Only nearby Lynn, Revere and Chelsea have more
By JOSH RESNEK
The Coronavirus pandemic is nowhere near over, is spreading in many US states, still claiming 1,000 lives a day with approximately 40,000 new cases a day.
Public schools are about to open with six staffed learning centers to augment needs produced by entirely remote instruction, delivered by teachers in real time on computer screens.
Until November, and dependent on the factors measuring the virus, remote instruction is the substance of teaching for the beginning of the 2020-2021 school year.
Despite stringent requirements governing face masks and social distancing, and the continued restrictions against all gatherings inside restaurants and outside, Everett finds itself in the top four Massachusetts cities experiencing difficulties with the virus.
Everett ranks fourth in Massachusetts in the infection rate which stands at 4.26%. Lynn leads the top four with an infection rate of 6.08%. Chelsea’s is 6.07% and Revere at 5.51%, the Department of Public Health announced earlier this week.
The break down is worth paying attention to.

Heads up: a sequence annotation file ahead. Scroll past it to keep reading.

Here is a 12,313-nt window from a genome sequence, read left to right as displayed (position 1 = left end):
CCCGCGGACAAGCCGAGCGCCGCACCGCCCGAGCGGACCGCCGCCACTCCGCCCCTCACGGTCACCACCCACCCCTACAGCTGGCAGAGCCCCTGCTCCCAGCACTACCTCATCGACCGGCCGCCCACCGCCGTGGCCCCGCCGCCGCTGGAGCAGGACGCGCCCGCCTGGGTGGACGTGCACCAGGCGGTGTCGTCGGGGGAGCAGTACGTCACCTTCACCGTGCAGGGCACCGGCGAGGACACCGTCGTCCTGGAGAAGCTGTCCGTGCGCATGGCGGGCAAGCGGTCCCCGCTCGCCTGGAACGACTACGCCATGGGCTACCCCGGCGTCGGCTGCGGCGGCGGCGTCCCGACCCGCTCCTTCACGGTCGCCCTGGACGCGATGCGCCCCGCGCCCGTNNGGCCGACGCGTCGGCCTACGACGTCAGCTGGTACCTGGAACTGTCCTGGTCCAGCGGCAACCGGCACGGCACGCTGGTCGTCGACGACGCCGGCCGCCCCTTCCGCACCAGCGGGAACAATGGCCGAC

Everett logged 103 new cases during the past two weeks. Chelsea reported 189. Lynn 320 and Revere 235.
Individually the numbers don’t raise eyebrows. Added together, they give insight into the continuing scope of the virus infection roaming among us in this area.
A total of 774 new cases of the COVID-19 virus have been reported to health agencies in the above four cities during the past two weeks.
This rate of infection is not expected to end anytime soon.
Everett’s shared border with Revere and Chelsea creates a nexus of sorts for the virus and its ability to infect.
Lynn connects with Revere, which connects with Chelsea and Everett.
In all four communities the infection rate remains much too high.
The state’s rate is 1%.
Everett’s stands at 4.26%, as mentioned previously above.
Experts have said that lower income, immigrant type cities like Everett, Revere, Lynn and Chelsea cannot escape the trap set by larger families living tightly in smaller spaces, working menial jobs that require travel to work sites by bus or the subway which combines with language barriers and social customs to make virus eradication difficult at best and impossible at the worst.
The high unemployment brought by the economic shutdown which remains largely in force has caused a wider need for food.
The Massachusetts unemployment rate is the highest in the nation.
Everett’s two major food lines continue to cause huge traffic back-ups on Church Street onto Broadway and from the front of the Connolly Center back to Vine Street and further.
Many families are feeling the crunch.
City hall remains closed.
City business is conducted for those seeking services from a table set out in front of the backside of city hall.